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The Duke of Dunsmore charged into his fiancée's saloon on Berkeley Square, his eyes starting from their sockets, to make him appear even more witless than usual.
"Myra, I have just heard the most awful thing!" he exclaimed, in an epicene bleat. The duke stood near the summit of society, but he stood on the shoulders of giants. It was his influential family and his vast fortune that accounted for his preeminent position. Neither his talents, his looks, nor his industry were sufficient to raise him above the rank of valet.
The three Newbold ladies stared at him in alarm. His fiancée's mama, Mrs. Newbold, was the first to recover and demand to know what he was talking about. "The duchess has come to town!" she said, and fell back against the sofa cushions in dismay. This was a polite way of saying that the duke's wedding to her elder daughter was off. The duchess had been safely tucked away at her castle in Scotland during Myra's courting of the duke. It was assumed the mama had some more eligible lady in her eye for her eldest son.
"Eh?" Dunsmore said in confusion. "No such a thing."
The color seeped back into Mrs. Newbold's blanched cheeks. "You frightened the life out of me, Duke," she said, attempting a smile. "Whatever has you in such a pelter?" Her next thought was that Bonaparte had escaped again. She could accept this minor disaster without flinching.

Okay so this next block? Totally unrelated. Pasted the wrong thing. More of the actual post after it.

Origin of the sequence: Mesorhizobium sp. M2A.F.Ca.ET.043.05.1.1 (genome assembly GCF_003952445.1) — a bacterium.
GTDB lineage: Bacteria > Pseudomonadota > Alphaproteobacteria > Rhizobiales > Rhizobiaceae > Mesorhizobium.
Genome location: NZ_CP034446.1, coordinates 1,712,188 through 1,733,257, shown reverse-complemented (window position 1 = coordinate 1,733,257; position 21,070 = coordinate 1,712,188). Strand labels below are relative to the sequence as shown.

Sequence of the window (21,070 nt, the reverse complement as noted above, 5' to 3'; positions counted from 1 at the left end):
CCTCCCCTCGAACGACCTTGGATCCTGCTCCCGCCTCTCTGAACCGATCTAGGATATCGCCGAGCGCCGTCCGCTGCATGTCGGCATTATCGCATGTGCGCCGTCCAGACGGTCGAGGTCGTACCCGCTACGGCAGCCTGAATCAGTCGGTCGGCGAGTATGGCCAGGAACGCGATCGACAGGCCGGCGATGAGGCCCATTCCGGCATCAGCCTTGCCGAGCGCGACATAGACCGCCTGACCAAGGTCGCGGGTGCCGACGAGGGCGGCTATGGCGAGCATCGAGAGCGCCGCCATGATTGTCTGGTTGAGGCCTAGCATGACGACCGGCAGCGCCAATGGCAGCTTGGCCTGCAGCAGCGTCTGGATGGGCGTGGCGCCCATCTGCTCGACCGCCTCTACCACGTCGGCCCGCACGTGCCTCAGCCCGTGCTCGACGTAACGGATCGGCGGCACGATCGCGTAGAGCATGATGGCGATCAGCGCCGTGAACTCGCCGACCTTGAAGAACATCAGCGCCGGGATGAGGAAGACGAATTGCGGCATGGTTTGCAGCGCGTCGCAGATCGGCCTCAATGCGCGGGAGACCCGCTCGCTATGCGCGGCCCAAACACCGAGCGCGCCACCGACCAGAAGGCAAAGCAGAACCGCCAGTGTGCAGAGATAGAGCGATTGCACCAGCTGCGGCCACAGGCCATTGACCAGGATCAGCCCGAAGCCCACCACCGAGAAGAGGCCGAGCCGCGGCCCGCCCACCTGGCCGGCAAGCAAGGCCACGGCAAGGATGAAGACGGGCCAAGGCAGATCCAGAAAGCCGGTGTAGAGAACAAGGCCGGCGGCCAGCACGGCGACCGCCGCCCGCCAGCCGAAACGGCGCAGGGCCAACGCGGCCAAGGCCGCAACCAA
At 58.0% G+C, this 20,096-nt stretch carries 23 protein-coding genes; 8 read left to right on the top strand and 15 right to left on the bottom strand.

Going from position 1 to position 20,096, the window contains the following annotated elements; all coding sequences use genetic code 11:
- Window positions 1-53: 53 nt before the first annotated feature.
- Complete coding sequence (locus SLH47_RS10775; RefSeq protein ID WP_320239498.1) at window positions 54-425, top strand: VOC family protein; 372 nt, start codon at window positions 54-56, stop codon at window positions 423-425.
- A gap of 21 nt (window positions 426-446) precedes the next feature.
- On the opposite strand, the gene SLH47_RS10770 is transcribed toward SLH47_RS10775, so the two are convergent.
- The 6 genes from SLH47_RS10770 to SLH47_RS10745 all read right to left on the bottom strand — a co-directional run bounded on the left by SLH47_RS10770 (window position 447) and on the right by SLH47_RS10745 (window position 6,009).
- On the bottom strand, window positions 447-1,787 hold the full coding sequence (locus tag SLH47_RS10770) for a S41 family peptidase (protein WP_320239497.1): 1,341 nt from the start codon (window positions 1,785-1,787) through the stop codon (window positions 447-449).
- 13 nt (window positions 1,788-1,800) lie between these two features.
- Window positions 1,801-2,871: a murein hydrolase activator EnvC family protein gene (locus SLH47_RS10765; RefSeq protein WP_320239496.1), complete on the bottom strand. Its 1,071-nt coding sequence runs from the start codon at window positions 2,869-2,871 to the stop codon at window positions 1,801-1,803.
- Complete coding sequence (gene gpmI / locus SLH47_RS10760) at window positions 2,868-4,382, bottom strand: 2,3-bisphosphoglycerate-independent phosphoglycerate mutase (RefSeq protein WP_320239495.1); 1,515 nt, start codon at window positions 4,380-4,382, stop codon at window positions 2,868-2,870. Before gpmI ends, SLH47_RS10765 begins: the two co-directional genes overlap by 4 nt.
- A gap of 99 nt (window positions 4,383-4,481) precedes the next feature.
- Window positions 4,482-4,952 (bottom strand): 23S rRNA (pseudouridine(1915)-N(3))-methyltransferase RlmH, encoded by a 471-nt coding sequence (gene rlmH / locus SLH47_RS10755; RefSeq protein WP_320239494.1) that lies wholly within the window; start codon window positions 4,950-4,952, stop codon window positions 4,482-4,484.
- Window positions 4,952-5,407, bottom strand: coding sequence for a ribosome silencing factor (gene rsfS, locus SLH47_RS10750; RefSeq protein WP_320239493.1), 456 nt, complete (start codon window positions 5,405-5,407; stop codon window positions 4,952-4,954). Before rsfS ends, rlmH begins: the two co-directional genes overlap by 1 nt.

"Griffin is back!" the duke gasped, and stumbled to the sofa, where he sat, panting, and clinging to Myra's fingers.
"Oh no!" Myra said in a strangled whisper.
"Impossible!" Mrs. Newbold exclaimed.
"Is he really?" Miss Alice said, with a trembling smile of joy.
"I heardit on Bond Street just now," the duke assured them. "They say he looked like a wild beast when he lunged down the gangplank of the ship that brought him home. It was a Royal Navy vessel. His skin had turned black, his hair was down to his shoulders, he was carrying a spear and leading an orangutan on a chain. What are we to do?"
His Grace looked helplessly from his fiancée to her mama. He was not one to court excitement, and took no pleasure from the sensation his announcement caused. Questions were fired at the poor man's head until he hardly knew whether he was coming or going. He could not tell them where Lord Griffin had been, or how he had revived from the dead and reached England, but on one dismal point he was certain. Griffin was back.
"Just like Robinson Crusoe!" Alice said, and received three rebukeful glares.
"Griffin was not shipwrecked on a desert island, Alice," her mama informed her "though it would have been just like him. We knew he reached Brazil. I felt at the time he went that he had no business sheering off when he had just offered for Myra."
"And she accepted him," Alice pointed out, with a mischievous glance at Dunsmore.
"But that was five years ago!" Myra wailed. "He is supposed to be dead. No word for over four years. He never wrote a single line after the first few months. I was sure cannibals had eaten him, or some such thing," she said with an air of injury.
"It is pretty clear to me he hasn't a case to stand on," the duke said. "What did he say in his last letter?"
"He said he was trying to get someone to take him to the Amazon jungle."